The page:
Wild Things

Life as We Know It

Cheryl Carlin

Egged On
Look again—the arrow isn't pointing to a berry. It's a parasitic worm's way of getting around. Scientists at the Smithsonian Tropical Research Institute in Panama discovered the tiny nematode worm, whose eggs swell an ant's abdomen and turn it red. Such "fruit mimicry" tricks a berry-seeking bird into eating an infected ant and spreading the worm's eggs in its droppings, which ants eat—starting the cycle anew.

Follow the Leader
Chimpanzees eat mostly fruit, but now and then a group hunts down a monkey. What makes them attack? Leadership, according to a nine-year study of 14 adult male chimps in Uganda. Two of the males were most likely to hunt. Other chimps seldom went hunting unless one or both leaders participated, showing that a group decision can be catalyzed by an individual.

Name: Southern African dwarf chameleons (Bradypodion spp.)
Everybody Knows: Chameleons change color.
But Who Knew? They do it not just to hide, but to be seen.
How Do You Know? Researchers from Australia and South Africa
compared chameleons from 21 species and subspecies. In one test, the scientists placed pairs of males on a stick. The dominant male turned a bright color, while the other slinked away and faded. Some types of chameleons showed dramatic color differences, others less so. But the range of color didn't have much to do with the appearance of the chameleons' habitats. The researchers contend that communication is a more powerful force than camouflage in the evolution of chameleon color change.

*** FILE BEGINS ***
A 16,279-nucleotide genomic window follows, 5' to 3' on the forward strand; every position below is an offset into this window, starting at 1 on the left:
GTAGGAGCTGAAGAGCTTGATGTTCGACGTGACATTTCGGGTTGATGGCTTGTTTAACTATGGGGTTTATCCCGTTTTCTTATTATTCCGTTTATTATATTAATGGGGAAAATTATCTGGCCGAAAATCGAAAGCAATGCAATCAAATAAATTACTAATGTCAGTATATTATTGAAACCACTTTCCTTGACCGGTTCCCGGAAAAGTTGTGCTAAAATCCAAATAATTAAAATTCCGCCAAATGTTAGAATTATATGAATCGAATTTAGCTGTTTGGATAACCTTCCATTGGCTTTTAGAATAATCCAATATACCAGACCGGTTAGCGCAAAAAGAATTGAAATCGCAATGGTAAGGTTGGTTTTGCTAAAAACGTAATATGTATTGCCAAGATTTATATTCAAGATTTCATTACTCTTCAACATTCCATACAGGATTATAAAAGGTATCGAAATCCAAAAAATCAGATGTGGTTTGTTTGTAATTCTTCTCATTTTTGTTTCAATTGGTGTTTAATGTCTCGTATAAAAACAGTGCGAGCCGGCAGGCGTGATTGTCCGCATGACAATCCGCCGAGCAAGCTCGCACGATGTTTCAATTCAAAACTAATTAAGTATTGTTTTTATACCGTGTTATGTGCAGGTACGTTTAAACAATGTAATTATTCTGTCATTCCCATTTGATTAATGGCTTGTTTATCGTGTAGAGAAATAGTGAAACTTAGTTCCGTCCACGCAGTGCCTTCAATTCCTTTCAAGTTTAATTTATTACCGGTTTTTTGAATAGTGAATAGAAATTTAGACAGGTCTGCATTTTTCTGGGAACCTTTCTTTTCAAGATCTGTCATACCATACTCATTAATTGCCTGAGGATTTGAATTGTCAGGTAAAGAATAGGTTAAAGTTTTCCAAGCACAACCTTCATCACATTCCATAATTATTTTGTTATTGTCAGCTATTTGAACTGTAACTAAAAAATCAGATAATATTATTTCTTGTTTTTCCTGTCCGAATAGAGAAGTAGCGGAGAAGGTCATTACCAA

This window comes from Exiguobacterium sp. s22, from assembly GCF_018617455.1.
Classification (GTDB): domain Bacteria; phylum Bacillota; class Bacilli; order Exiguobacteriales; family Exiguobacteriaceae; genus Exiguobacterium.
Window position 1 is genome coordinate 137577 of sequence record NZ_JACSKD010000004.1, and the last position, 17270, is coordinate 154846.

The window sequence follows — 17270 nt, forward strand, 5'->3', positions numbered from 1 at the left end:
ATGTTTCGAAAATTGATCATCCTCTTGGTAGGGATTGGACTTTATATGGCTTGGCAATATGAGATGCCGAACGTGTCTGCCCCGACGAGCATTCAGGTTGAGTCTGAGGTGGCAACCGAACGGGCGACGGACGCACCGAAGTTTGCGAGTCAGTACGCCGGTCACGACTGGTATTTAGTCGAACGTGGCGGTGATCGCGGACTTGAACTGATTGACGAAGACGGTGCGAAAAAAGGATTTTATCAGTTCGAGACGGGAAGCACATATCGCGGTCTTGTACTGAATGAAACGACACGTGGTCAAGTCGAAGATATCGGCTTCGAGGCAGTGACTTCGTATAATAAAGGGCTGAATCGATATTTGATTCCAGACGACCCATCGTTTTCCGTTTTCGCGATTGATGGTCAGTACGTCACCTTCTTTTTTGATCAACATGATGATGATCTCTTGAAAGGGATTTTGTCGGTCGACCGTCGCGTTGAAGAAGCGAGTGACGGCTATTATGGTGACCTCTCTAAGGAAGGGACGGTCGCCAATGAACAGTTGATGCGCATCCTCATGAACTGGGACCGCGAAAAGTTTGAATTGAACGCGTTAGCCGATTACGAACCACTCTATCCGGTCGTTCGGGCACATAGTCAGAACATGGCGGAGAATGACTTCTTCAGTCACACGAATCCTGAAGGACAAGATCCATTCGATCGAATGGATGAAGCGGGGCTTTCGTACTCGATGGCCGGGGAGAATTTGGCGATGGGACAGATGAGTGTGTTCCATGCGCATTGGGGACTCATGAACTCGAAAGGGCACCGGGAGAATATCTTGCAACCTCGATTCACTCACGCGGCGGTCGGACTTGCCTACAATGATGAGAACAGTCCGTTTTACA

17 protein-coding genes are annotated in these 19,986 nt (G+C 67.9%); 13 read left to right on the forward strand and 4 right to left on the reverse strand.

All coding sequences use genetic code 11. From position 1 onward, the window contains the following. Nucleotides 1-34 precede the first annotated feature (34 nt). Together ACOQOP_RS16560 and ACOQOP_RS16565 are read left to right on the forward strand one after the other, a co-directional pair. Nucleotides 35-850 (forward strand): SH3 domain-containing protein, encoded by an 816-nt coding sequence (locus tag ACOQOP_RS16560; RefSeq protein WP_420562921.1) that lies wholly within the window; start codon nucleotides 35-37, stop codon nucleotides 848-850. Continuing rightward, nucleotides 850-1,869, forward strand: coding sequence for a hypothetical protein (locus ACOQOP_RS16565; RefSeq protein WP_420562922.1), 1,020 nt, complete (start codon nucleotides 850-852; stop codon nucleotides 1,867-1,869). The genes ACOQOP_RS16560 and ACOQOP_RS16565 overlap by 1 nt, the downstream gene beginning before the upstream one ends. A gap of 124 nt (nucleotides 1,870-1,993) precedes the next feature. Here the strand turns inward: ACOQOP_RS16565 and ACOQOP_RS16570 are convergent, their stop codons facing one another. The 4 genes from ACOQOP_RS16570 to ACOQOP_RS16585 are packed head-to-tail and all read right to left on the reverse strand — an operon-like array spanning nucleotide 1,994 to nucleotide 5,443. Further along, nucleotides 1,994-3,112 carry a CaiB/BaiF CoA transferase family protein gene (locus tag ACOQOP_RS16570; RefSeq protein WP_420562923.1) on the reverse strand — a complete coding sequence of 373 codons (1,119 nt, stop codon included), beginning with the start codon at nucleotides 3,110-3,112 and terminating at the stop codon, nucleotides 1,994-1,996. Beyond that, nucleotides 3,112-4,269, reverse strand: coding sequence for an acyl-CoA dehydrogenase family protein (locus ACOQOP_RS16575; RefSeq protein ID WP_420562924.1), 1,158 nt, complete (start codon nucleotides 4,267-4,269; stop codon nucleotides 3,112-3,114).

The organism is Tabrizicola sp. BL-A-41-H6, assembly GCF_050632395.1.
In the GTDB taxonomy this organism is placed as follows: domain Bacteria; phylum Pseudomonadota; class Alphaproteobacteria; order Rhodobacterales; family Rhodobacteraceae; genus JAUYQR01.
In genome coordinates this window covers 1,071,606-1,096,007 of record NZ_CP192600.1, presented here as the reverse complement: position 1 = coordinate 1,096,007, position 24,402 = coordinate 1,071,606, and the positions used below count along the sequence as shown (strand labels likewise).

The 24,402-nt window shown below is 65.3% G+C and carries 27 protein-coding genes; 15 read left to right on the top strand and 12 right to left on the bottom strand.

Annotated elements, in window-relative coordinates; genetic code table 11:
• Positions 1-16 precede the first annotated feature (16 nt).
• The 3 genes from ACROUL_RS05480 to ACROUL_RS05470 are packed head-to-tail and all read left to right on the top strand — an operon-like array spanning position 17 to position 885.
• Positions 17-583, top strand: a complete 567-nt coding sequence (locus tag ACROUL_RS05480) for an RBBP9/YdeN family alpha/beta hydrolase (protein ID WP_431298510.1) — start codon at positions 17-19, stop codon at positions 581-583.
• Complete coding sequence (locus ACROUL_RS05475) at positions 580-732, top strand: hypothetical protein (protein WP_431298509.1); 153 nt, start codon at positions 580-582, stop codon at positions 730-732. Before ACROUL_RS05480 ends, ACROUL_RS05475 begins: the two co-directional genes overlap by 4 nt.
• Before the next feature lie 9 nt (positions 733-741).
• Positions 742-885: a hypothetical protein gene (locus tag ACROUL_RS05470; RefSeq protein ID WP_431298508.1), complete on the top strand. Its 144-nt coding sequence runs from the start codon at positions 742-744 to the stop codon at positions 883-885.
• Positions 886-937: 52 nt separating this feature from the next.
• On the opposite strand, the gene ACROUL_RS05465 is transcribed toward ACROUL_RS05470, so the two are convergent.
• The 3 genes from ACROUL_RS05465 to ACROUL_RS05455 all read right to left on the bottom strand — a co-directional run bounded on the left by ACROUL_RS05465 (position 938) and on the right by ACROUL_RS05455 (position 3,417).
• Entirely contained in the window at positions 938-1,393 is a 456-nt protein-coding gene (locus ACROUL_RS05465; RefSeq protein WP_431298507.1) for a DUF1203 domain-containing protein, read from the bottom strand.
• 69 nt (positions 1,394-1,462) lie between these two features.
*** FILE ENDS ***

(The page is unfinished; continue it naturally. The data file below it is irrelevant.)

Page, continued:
Southern African dwarf chameleon
A Knysna dwarf chameleon (Bradypodion damaranum) displays a combination of visible greens and ultraviolet greens. Adnan Moussalli & Devi Stuart-Fox

Tell Tail
A male Anna's hummingbird courts females by flying up 100 feet, diving at 50 miles per hour and emitting a loud squeak. But where does the sound come from? Not its throat, say University of California at Berkeley researchers. High-speed video and wind-tunnel tests show it's the speeding bird's tail feathers that chirp, vibrating like a clarinet reed.

Time to Breed
If dinosaurs developed like birds, their closest living relatives, they would not have reached sexual maturity until full-grown. But a University of California at Berkeley study suggests the animals were precocious. Fossils of young allosaurus and tenontosaurus contained medullary bone, calcium-rich tissue for building eggshells during pregnancy. The researchers speculate that because dinosaurs tended not to reach a ripe old age, they had to live fast and breed young.

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